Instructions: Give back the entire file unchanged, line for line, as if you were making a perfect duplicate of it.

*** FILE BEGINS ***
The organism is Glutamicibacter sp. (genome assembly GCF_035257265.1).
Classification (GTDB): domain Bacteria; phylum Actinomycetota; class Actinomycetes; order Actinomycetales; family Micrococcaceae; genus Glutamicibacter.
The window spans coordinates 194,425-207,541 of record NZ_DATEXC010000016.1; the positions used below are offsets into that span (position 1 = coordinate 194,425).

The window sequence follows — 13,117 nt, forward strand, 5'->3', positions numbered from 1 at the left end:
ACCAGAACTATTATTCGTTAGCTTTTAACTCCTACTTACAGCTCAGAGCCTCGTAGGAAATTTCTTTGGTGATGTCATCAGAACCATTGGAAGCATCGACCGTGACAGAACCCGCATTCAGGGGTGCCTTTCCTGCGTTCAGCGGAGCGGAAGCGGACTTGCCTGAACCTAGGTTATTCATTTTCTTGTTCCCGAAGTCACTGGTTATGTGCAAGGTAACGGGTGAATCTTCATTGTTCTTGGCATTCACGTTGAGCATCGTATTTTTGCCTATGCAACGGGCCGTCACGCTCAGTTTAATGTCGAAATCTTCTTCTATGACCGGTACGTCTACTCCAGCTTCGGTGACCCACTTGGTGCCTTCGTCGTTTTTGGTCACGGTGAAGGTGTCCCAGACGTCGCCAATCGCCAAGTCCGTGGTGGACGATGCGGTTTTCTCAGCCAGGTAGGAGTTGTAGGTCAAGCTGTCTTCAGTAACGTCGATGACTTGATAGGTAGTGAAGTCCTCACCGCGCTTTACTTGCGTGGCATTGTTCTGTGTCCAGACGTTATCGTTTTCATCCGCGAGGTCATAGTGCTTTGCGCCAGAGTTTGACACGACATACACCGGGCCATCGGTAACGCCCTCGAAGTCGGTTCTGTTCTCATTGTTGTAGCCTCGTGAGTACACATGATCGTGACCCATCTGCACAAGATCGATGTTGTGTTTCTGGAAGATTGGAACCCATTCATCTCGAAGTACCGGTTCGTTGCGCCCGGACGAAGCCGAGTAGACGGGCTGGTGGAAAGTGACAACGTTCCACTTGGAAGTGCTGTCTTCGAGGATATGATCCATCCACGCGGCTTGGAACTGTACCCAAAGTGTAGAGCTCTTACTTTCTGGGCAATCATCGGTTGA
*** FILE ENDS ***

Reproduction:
The organism is Glutamicibacter sp. (genome assembly GCF_035257265.1).
Classification (GTDB): domain Bacteria; phylum Actinomycetota; class Actinomycetes; order Actinomycetales; family Micrococcaceae; genus Glutamicibacter.
The window spans coordinates 194,425-207,541 of record NZ_DATEXC010000016.1; the positions used below are offsets into that span (position 1 = coordinate 194,425).

The window sequence follows — 13,117 nt, forward strand, 5'->3', positions numbered from 1 at the left end:
ACCAGAACTATTATTCGTTAGCTTTTAACTCCTACTTACAGCTCAGAGCCTCGTAGGAAATTTCTTTGGTGATGTCATCAGAACCATTGGAAGCATCGACCGTGACAGAACCCGCATTCAGGGGTGCCTTTCCTGCGTTCAGCGGAGCGGAAGCGGACTTGCCTGAACCTAGGTTATTCATTTTCTTGTTCCCGAAGTCACTGGTTATGTGCAAGGTAACGGGTGAATCTTCATTGTTCTTGGCATTCACGTTGAGCATCGTATTTTTGCCTATGCAACGGGCCGTCACGCTCAGTTTAATGTCGAAATCTTCTTCTATGACCGGTACGTCTACTCCAGCTTCGGTGACCCACTTGGTGCCTTCGTCGTTTTTGGTCACGGTGAAGGTGTCCCAGACGTCGCCAATCGCCAAGTCCGTGGTGGACGATGCGGTTTTCTCAGCCAGGTAGGAGTTGTAGGTCAAGCTGTCTTCAGTAACGTCGATGACTTGATAGGTAGTGAAGTCCTCACCGCGCTTTACTTGCGTGGCATTGTTCTGTGTCCAGACGTTATCGTTTTCATCCGCGAGGTCATAGTGCTTTGCGCCAGAGTTTGACACGACATACACCGGGCCATCGGTAACGCCCTCGAAGTCGGTTCTGTTCTCATTGTTGTAGCCTCGTGAGTACACATGATCGTGACCCATCTGCACAAGATCGATGTTGTGTTTCTGGAAGATTGGAACCCATTCATCTCGAAGTACCGGTTCGTTGCGCCCGGACGAAGCCGAGTAGACGGGCTGGTGGAAAGTGACAACGTTCCACTTGGAAGTGCTGTCTTCGAGGATATGATCCATCCACGCGGCTTGGAACTGTACCCAAAGTGTAGAGCTCTTACTTTCTGGGCAATCATCGGTTGA